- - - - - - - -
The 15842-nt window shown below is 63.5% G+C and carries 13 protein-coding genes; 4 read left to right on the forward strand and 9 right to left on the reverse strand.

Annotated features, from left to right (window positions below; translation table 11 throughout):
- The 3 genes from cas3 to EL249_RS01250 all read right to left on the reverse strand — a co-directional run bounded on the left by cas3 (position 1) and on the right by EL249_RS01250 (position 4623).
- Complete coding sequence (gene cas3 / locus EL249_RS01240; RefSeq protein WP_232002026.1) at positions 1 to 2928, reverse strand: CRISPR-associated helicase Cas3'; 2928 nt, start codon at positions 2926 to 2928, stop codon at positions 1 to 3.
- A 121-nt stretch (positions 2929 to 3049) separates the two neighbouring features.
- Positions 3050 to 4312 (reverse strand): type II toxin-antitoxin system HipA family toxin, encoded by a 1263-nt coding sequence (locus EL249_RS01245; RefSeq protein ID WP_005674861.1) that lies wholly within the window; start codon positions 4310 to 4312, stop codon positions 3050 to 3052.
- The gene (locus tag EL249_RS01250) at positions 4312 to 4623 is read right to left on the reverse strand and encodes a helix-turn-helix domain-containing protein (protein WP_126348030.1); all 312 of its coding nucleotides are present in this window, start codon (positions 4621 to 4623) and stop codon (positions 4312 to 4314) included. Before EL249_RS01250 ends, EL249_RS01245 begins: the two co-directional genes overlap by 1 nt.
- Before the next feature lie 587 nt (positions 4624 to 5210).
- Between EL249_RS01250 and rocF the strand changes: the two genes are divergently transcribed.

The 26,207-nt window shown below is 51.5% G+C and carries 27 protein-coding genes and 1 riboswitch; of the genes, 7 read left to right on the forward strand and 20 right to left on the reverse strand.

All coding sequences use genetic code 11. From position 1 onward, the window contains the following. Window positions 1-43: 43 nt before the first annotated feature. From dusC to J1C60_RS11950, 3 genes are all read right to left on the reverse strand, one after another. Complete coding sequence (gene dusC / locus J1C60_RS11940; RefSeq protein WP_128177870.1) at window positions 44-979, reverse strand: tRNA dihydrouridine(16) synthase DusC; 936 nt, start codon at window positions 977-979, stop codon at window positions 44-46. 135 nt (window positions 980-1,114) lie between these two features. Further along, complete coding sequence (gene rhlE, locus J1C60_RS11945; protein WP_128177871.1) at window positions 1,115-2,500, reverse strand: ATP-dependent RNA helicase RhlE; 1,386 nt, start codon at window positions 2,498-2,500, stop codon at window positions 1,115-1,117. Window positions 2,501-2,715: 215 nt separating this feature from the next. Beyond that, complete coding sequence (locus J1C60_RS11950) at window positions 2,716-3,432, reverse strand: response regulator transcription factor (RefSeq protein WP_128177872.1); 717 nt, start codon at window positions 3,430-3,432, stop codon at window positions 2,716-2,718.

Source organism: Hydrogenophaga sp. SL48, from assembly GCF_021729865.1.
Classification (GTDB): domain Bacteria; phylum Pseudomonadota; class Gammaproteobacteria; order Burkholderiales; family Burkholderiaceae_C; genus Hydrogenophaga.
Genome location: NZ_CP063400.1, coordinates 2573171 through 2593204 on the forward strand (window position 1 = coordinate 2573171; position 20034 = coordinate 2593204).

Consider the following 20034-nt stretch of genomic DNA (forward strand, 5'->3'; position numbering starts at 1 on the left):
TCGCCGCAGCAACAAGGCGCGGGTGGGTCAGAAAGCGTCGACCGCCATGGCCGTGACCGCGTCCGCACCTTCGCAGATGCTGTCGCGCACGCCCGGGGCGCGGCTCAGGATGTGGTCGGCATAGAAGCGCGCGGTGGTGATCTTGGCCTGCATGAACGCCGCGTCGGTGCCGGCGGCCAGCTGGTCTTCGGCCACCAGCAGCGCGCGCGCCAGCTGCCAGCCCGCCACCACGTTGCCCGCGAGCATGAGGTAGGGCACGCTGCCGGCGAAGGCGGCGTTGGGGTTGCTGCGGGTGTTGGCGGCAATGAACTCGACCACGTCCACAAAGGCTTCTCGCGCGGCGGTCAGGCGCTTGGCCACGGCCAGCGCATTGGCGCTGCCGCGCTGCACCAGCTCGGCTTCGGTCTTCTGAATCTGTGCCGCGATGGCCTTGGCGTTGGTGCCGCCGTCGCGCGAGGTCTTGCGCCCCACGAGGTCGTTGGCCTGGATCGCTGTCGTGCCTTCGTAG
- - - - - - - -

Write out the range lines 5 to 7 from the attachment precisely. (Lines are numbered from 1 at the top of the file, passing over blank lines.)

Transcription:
- A 121-nt stretch (positions 2929 to 3049) separates the two neighbouring features.
- Positions 3050 to 4312 (reverse strand): type II toxin-antitoxin system HipA family toxin, encoded by a 1263-nt coding sequence (locus EL249_RS01245; RefSeq protein ID WP_005674861.1) that lies wholly within the window; start codon positions 4310 to 4312, stop codon positions 3050 to 3052.
- The gene (locus tag EL249_RS01250) at positions 4312 to 4623 is read right to left on the reverse strand and encodes a helix-turn-helix domain-containing protein (protein WP_126348030.1); all 312 of its coding nucleotides are present in this window, start codon (positions 4621 to 4623) and stop codon (positions 4312 to 4314) included. Before EL249_RS01250 ends, EL249_RS01245 begins: the two co-directional genes overlap by 1 nt.